Superior joins $18M cleanup of Howards Bay contamination

(Information from: Wisconsin Public Radio,

SUPERIOR, Wis. (AP) — The city of Superior has agreed to join a roughly $18.5 million project to remove contaminated sediments from Howards Bay to improve shipping and restore fish and wildlife habitat.

Wisconsin Public Radio reports that the Superior City Council approved agreements Tuesday to work with federal, state and private partners on the Howards Bay dredging project.

Wisconsin Department of Natural Resources official Joe Graham says the bay is contaminated with heavy metals and polycyclic aromatic hydrocarbons, which are cancer-causing compounds.

Superior’s environmental regulatory manager, Darienne McNamara, says the city will provide about $2.6 million through in-kind contribution to the project since it’s been cited as a source of the contamination.

McNamara says leaded gasoline used on roads in the past was washed into the bay through the city’s storm water system.



Army Corps of Engineers grants final permit for PolyMet mine

ST. PAUL, Minn. (AP) — The Army Corps of Engineers has awarded the planned PolyMet copper-nickel mine in northeastern Minnesota the final permit it needs to proceed.

The permit deals with how PolyMet will mitigate the project’s effects on wetlands. The Corps says the project will impact 500 fewer acres of wetlands compared with PolyMet’s original proposal.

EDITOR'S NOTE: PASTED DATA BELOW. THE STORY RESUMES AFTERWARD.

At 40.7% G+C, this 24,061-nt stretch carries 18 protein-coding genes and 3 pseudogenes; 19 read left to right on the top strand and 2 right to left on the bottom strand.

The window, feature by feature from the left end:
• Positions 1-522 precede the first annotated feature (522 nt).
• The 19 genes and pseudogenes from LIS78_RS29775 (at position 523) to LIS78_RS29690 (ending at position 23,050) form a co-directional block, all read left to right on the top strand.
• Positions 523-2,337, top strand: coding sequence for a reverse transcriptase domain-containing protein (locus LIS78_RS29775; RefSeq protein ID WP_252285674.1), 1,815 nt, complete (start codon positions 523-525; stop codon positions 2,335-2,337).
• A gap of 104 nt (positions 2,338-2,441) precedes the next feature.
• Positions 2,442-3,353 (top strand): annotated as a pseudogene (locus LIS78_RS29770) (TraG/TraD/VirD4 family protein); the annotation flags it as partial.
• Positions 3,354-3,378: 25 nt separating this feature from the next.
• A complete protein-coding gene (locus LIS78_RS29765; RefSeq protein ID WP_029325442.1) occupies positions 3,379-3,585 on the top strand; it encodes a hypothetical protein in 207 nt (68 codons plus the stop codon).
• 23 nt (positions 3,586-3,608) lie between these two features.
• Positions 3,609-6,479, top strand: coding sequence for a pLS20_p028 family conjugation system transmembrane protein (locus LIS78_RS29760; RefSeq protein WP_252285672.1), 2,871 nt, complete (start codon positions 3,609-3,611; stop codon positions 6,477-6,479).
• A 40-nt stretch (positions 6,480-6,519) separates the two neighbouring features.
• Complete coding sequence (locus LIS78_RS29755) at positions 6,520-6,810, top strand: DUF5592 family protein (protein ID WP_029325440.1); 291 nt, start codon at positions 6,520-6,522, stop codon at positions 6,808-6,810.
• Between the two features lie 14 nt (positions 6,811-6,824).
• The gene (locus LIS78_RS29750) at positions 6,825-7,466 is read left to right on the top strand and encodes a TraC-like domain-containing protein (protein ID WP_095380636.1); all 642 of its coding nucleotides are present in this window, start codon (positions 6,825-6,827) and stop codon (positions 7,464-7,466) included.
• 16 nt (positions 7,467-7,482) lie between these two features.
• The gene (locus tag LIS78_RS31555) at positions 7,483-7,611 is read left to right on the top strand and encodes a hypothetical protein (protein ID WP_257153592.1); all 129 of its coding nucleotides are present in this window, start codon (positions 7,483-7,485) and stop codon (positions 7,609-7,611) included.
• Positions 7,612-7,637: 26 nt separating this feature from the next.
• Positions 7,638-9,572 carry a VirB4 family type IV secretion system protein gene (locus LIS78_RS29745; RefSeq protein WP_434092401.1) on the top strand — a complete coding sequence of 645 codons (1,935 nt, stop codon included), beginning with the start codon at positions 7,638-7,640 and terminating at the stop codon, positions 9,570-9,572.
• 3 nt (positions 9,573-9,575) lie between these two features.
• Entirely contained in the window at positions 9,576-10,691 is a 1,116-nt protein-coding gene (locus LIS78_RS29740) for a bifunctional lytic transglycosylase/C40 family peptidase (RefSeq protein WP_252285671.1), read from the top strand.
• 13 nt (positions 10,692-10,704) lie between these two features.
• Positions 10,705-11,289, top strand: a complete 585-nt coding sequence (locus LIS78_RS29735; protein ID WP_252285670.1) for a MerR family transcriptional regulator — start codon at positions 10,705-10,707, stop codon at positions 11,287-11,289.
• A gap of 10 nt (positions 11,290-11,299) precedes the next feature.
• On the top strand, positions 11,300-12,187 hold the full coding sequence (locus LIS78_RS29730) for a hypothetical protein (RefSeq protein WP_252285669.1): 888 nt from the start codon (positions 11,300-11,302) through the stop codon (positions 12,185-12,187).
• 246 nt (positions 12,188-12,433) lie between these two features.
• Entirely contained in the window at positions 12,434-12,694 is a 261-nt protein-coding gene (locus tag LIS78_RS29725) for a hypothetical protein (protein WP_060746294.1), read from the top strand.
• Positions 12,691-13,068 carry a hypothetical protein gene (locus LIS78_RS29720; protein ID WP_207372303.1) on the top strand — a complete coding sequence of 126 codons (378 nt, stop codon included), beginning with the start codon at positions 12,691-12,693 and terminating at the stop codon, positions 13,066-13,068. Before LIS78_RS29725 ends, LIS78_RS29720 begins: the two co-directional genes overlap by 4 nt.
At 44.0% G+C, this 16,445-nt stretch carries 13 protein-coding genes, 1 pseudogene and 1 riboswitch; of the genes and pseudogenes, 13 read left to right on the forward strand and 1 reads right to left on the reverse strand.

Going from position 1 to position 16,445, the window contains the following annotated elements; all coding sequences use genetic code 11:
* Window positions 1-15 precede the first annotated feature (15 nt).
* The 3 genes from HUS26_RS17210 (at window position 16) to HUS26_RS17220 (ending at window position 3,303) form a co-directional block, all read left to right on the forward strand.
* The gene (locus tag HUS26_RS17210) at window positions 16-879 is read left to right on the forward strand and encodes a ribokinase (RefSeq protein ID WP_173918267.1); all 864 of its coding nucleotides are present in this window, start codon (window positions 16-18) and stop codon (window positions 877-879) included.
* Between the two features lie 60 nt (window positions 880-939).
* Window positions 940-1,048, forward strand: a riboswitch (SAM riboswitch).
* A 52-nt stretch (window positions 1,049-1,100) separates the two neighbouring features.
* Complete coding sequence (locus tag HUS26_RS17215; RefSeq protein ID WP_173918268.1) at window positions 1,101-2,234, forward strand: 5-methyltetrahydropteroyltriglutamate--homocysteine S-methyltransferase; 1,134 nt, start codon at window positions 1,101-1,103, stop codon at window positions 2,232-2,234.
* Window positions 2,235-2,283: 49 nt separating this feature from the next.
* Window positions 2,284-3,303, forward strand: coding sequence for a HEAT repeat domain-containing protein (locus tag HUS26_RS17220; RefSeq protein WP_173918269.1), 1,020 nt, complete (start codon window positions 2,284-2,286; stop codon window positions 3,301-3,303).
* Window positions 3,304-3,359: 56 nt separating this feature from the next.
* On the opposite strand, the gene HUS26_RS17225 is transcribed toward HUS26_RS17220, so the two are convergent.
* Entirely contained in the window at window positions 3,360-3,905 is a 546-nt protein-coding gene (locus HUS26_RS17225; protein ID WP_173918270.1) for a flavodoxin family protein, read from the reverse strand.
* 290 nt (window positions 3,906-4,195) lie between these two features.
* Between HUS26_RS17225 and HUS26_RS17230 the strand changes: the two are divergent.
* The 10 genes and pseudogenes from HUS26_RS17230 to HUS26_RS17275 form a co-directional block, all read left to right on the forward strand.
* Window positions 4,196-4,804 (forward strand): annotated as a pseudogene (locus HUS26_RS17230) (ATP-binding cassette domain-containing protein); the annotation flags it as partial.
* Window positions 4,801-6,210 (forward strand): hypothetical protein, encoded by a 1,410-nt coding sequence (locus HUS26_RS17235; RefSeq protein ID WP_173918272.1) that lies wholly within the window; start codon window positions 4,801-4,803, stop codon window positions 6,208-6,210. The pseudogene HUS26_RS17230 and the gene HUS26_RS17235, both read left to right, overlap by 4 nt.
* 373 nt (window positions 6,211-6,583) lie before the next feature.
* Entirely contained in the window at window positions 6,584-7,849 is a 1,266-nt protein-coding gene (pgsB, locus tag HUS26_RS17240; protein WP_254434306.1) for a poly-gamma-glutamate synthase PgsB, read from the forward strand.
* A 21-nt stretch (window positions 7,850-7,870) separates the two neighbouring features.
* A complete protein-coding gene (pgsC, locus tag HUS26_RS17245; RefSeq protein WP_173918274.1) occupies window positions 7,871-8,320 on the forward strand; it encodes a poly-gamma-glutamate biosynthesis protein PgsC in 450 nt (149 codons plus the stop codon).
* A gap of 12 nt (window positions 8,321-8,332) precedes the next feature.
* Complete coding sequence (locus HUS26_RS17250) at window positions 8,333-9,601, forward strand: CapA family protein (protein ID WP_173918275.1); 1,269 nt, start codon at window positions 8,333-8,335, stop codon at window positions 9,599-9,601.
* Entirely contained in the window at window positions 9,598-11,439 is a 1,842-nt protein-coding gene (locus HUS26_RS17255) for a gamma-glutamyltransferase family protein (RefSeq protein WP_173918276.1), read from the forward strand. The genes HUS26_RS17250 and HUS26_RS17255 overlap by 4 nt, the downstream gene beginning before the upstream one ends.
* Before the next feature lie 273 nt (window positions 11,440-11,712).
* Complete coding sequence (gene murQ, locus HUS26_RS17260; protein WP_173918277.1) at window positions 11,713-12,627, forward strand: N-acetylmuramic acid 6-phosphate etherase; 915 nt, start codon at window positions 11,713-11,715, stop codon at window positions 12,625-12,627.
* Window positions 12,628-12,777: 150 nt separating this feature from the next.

Col. Sam Calkins, commander of the Corps’ St Paul District, said Friday they’re confident that the permit will allow access to important mineral resources while maximizing protections for natural resources including wetlands.

In a separate statement, PolyMet calls it a “historic achievement” that will let it move forward with building Minnesota’s first copper-nickel mine.

Minnesota regulators issued the other key permits for the project last year, but the mine still faces court challenges that could hold it up.


Walz tweaks budget plan to reflect slower economic growth

ST. PAUL, Minn. (AP) — Gov. Tim Walz has announced a series of tweaks to his budget proposal to reflect projected slower economic growth.

Walz told reporters Friday that his administration took a hard look and scaled back some proposals while sparing priority areas like education and health care.

Altogether the changes include reductions in proposed new spending of $131 million, tax changes that would bring in an additional $65 million, returning $142 million in unspent health care reinsurance funds to the general fund, and new spending of $37 million that would go mostly to higher education.

Republican leaders criticized the Democratic governor for standing by his proposals for a 20-cent gas tax increase and for preserving a tax on health care providers that expires at the end of the year despite a projected surplus.


Governor, 2 other Democrats set to fill sandbags in Hastings

ST. PAUL, Minn. (AP) — Three Minnesota Democrats plan to join in the flood fight in the Hastings area.

Gov. Tim Walz, U.S. Rep. Angie Craig and state Sen. Karla Bigham are scheduled to help fill sandbags Saturday morning to help people who might be impacted by spring flooding. Hastings is in the district that Bigham represents.

The threat of flooding from the Mississippi River is affecting communities across Minnesota. The Hastings area has already seen high water due to frozen soil, rain and snowmelt.

The Associated Press